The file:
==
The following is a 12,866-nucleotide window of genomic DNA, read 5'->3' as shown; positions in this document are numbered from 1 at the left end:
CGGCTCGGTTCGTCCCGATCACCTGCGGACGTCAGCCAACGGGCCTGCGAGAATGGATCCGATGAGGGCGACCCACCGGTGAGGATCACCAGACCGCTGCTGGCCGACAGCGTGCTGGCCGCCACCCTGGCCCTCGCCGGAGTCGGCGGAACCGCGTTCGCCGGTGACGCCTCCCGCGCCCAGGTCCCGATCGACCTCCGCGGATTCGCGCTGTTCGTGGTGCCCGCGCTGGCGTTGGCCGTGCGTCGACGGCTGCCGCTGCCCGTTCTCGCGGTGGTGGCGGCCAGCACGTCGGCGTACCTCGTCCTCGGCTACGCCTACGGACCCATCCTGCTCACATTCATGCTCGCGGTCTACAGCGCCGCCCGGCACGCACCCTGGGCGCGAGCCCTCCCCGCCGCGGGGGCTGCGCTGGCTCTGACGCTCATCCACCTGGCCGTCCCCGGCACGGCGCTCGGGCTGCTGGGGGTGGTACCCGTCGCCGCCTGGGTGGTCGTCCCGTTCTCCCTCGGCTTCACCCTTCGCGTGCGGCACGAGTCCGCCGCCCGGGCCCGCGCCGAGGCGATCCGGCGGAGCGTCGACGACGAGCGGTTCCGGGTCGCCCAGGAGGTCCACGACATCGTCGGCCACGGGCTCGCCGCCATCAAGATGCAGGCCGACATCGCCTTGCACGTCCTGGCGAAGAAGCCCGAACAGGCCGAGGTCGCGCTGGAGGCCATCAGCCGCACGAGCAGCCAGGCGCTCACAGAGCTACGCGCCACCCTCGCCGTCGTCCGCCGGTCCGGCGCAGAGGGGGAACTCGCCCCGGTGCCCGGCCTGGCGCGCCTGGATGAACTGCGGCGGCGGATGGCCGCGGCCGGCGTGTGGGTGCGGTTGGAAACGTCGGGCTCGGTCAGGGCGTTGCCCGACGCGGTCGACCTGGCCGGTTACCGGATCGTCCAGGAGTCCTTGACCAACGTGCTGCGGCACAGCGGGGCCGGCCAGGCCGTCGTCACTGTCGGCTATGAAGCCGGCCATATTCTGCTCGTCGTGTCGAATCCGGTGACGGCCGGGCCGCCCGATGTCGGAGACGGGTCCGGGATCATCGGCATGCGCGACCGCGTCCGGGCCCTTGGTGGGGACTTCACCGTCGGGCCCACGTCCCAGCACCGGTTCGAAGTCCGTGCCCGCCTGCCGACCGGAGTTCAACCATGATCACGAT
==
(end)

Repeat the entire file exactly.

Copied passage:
The following is a 12,866-nucleotide window of genomic DNA, read 5'->3' as shown; positions in this document are numbered from 1 at the left end:
CGGCTCGGTTCGTCCCGATCACCTGCGGACGTCAGCCAACGGGCCTGCGAGAATGGATCCGATGAGGGCGACCCACCGGTGAGGATCACCAGACCGCTGCTGGCCGACAGCGTGCTGGCCGCCACCCTGGCCCTCGCCGGAGTCGGCGGAACCGCGTTCGCCGGTGACGCCTCCCGCGCCCAGGTCCCGATCGACCTCCGCGGATTCGCGCTGTTCGTGGTGCCCGCGCTGGCGTTGGCCGTGCGTCGACGGCTGCCGCTGCCCGTTCTCGCGGTGGTGGCGGCCAGCACGTCGGCGTACCTCGTCCTCGGCTACGCCTACGGACCCATCCTGCTCACATTCATGCTCGCGGTCTACAGCGCCGCCCGGCACGCACCCTGGGCGCGAGCCCTCCCCGCCGCGGGGGCTGCGCTGGCTCTGACGCTCATCCACCTGGCCGTCCCCGGCACGGCGCTCGGGCTGCTGGGGGTGGTACCCGTCGCCGCCTGGGTGGTCGTCCCGTTCTCCCTCGGCTTCACCCTTCGCGTGCGGCACGAGTCCGCCGCCCGGGCCCGCGCCGAGGCGATCCGGCGGAGCGTCGACGACGAGCGGTTCCGGGTCGCCCAGGAGGTCCACGACATCGTCGGCCACGGGCTCGCCGCCATCAAGATGCAGGCCGACATCGCCTTGCACGTCCTGGCGAAGAAGCCCGAACAGGCCGAGGTCGCGCTGGAGGCCATCAGCCGCACGAGCAGCCAGGCGCTCACAGAGCTACGCGCCACCCTCGCCGTCGTCCGCCGGTCCGGCGCAGAGGGGGAACTCGCCCCGGTGCCCGGCCTGGCGCGCCTGGATGAACTGCGGCGGCGGATGGCCGCGGCCGGCGTGTGGGTGCGGTTGGAAACGTCGGGCTCGGTCAGGGCGTTGCCCGACGCGGTCGACCTGGCCGGTTACCGGATCGTCCAGGAGTCCTTGACCAACGTGCTGCGGCACAGCGGGGCCGGCCAGGCCGTCGTCACTGTCGGCTATGAAGCCGGCCATATTCTGCTCGTCGTGTCGAATCCGGTGACGGCCGGGCCGCCCGATGTCGGAGACGGGTCCGGGATCATCGGCATGCGCGACCGCGTCCGGGCCCTTGGTGGGGACTTCACCGTCGGGCCCACGTCCCAGCACCGGTTCGAAGTCCGTGCCCGCCTGCCGACCGGAGTTCAACCATGATCACGAT